“Finding the right transactions is one of the most challenging parts of our business,” says David Topham, co-founder of lower middle market private equity firm Tower Arch Capital. “You have a plan and you know what types of businesses you want to acquire to continue to build a platform, but it’s much tougher in practice to find the ones where the management team and our strategies are well-aligned. That’s why it’s so rewarding when you do find companies that are the right fit.”
Tower Arch recently did just that. In November 2018, the firm sold its portfolio company Softvision to public company Cognizant. The deal came just three and a half years after Tower Arch’s initial acquisition of SPI, a digital engineering and consulting company with clients like Estee Lauder, Macy’s, and Hudson’s Bay.
We spoke with Tower Arch co-founder David Topham about the deal, how they think about creating value in an organization, and their strategy for ensuring incentives are aligned in a transaction.
Tell us about how your initial acquisition of Softvision came about.
We had previously purchased an IT services platform company called SPI, based in the U.S. and India, and we were looking to expand and diversify our business both geographically and in terms of the services we offered. We were introduced to Softvision after their M&A advisor, Palmeres Advisors, privately shared the deal with us on Axial.
We saw that Softvision’s services were similar to SPI’s, but that Softvision had more focus on mobile development, and the bulk of its employees were in Eastern Europe. The deal was a great fit: It had strong past financial performance, a track record of multi-year customer relationships, a diverse customer base, and a culture of commitment to high service levels. These are all important things we look for in an IT services business.
How did the process kick off?
We met with the company’s broker and then its founder. We really like to see founders who are excited about rolling equity into the business. We primarily partner with individuals who want to continue to scale their businesses and become an investor alongside our team. Fortunately, Softvision’s founder was interested in doing exactly that and ended up rolling a meaningful amount of equity into the combined platform as part of the deal.
Why is rolling equity so important to you?
We think of ourselves as investing in people as much as in businesses. Especially for many of the businesses we look at, which are founder- or management-owned, those are the people who understand the customers, have created the culture, and know the employees. They’ve built every aspect of the business. If the founder cashes out of the business entirely, there’s a lot of inherent knowledge that we lose along with that person. In addition, we’re not a firm that has a stable of CEOs ready to step in. We look to sponsor and partner with existing management teams.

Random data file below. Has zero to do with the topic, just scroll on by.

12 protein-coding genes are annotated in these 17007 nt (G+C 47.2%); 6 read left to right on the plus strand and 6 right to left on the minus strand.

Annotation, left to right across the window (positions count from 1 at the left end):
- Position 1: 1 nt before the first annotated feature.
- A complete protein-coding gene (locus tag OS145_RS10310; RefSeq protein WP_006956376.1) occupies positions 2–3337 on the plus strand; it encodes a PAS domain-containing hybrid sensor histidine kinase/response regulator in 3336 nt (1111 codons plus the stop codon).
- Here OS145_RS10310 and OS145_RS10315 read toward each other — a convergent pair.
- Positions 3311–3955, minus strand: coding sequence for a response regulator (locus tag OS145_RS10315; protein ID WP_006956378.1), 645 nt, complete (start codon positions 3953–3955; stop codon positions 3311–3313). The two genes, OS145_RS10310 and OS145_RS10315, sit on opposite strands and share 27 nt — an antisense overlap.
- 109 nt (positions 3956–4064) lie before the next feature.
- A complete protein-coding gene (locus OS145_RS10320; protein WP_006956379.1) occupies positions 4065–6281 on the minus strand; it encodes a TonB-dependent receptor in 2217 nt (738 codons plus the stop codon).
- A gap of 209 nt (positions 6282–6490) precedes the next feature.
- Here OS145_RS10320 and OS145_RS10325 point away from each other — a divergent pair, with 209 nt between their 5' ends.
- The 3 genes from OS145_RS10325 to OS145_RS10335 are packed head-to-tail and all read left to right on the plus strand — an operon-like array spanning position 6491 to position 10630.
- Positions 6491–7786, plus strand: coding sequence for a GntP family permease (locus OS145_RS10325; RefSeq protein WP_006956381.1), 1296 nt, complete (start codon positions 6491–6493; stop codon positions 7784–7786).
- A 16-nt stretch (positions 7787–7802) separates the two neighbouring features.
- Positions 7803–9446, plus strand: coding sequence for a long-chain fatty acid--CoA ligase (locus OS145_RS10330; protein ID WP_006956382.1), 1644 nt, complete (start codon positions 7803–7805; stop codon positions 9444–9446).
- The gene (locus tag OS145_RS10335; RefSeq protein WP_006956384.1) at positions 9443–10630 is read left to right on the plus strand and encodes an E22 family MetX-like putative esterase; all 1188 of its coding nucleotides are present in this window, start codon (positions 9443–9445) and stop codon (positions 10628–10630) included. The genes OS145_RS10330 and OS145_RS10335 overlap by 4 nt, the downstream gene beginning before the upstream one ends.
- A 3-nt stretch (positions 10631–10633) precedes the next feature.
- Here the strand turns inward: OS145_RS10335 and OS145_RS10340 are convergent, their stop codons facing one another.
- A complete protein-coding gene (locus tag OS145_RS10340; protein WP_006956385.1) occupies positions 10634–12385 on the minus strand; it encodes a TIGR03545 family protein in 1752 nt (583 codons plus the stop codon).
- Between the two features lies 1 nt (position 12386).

How did you integrate Softvision with your previous platform company SPI?
We ultimately made six acquisitions in the deal; SPI was our initial investment and we made five more add-on acquisitions including Softvision. Our goal was to deliver our customers a full-service solution and complete offering for digital transformation, in addition to delivering the highest quality services at the best price points. We ultimately decided to consolidate them all under the Softvision name and create both cross-functional and cross-geography teams that allowed our customers to draw on multiple skill-sets throughout the business.
You sold Softvision to Cognizant in November 2018. Tell me about that process.
We had received inbound interest from a number of different parties — both strategic and private equity funds. We decided to retain an investment bank to support these interactions and introduce us to a few more potential buyers. Cognizant was one of the early strategics interested, and after talking with them, it became clear that they’d be a great fit. For example, we had been able to scale quickly — we had real expertise, and a really strong value proposition, but we needed more talent to really fulfill the broader vision and service mandate. Cognizant is a massive global organization that’s able to recruit at a different order of magnitude and can offer a more comprehensive suite of services to Softvision’s customers.
Did you expect to exit the company so quickly?
It was quicker than we initially envisioned — we typically underwrite a longer hold period. But in this case, the inbound interest was frequent and fervent enough that it made sense to at least explore what a potential exit would look like. It was well ahead of schedule, but our ability to build the business and obtain the goals we had set out was also ahead of schedule. We’d done five add-on acquisitions in a little over three years and had pretty well integrated all of those. Ultimately, Cognizant was a really nice match for the business, and the deal just made sense for everyone involved. We were proud of our partnership with the Softvision team and even more so when we realized that Cognizant was a natural partner to continue building on the success and legacy of the management team at Softvision.